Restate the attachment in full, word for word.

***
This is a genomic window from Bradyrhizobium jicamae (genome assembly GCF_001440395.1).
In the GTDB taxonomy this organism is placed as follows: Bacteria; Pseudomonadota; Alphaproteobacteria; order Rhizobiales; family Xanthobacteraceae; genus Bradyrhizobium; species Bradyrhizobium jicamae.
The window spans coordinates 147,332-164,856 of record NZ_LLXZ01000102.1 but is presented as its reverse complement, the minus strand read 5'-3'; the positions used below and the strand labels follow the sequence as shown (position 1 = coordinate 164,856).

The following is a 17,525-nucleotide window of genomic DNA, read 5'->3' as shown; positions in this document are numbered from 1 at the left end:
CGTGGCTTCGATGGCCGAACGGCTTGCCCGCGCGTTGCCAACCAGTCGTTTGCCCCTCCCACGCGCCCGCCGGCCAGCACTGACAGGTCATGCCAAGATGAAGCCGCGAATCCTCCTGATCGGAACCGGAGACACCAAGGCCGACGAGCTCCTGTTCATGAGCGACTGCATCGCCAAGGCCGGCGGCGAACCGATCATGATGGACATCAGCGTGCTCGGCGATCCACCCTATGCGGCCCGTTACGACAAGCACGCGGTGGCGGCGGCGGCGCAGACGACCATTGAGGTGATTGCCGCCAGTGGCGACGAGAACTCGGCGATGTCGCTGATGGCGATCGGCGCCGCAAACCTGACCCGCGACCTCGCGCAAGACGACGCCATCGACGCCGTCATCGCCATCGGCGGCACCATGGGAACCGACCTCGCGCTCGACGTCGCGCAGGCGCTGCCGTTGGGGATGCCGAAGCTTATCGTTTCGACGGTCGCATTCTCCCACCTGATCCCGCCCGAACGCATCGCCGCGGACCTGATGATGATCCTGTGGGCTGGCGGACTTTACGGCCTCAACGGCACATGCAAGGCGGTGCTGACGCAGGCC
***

This is a genomic window from Bradyrhizobium jicamae (genome assembly GCF_001440395.1).
In the GTDB taxonomy this organism is placed as follows: Bacteria; Pseudomonadota; Alphaproteobacteria; order Rhizobiales; family Xanthobacteraceae; genus Bradyrhizobium; species Bradyrhizobium jicamae.
The window spans coordinates 147,332-164,856 of record NZ_LLXZ01000102.1 but is presented as its reverse complement, the minus strand read 5'-3'; the positions used below and the strand labels follow the sequence as shown (position 1 = coordinate 164,856).

The following is a 17,525-nucleotide window of genomic DNA, read 5'->3' as shown; positions in this document are numbered from 1 at the left end:
CGTGGCTTCGATGGCCGAACGGCTTGCCCGCGCGTTGCCAACCAGTCGTTTGCCCCTCCCACGCGCCCGCCGGCCAGCACTGACAGGTCATGCCAAGATGAAGCCGCGAATCCTCCTGATCGGAACCGGAGACACCAAGGCCGACGAGCTCCTGTTCATGAGCGACTGCATCGCCAAGGCCGGCGGCGAACCGATCATGATGGACATCAGCGTGCTCGGCGATCCACCCTATGCGGCCCGTTACGACAAGCACGCGGTGGCGGCGGCGGCGCAGACGACCATTGAGGTGATTGCCGCCAGTGGCGACGAGAACTCGGCGATGTCGCTGATGGCGATCGGCGCCGCAAACCTGACCCGCGACCTCGCGCAAGACGACGCCATCGACGCCGTCATCGCCATCGGCGGCACCATGGGAACCGACCTCGCGCTCGACGTCGCGCAGGCGCTGCCGTTGGGGATGCCGAAGCTTATCGTTTCGACGGTCGCATTCTCCCACCTGATCCCGCCCGAACGCATCGCCGCGGACCTGATGATGATCCTGTGGGCTGGCGGACTTTACGGCCTCAACGGCACATGCAAGGCGGTGCTGACGCAGGCC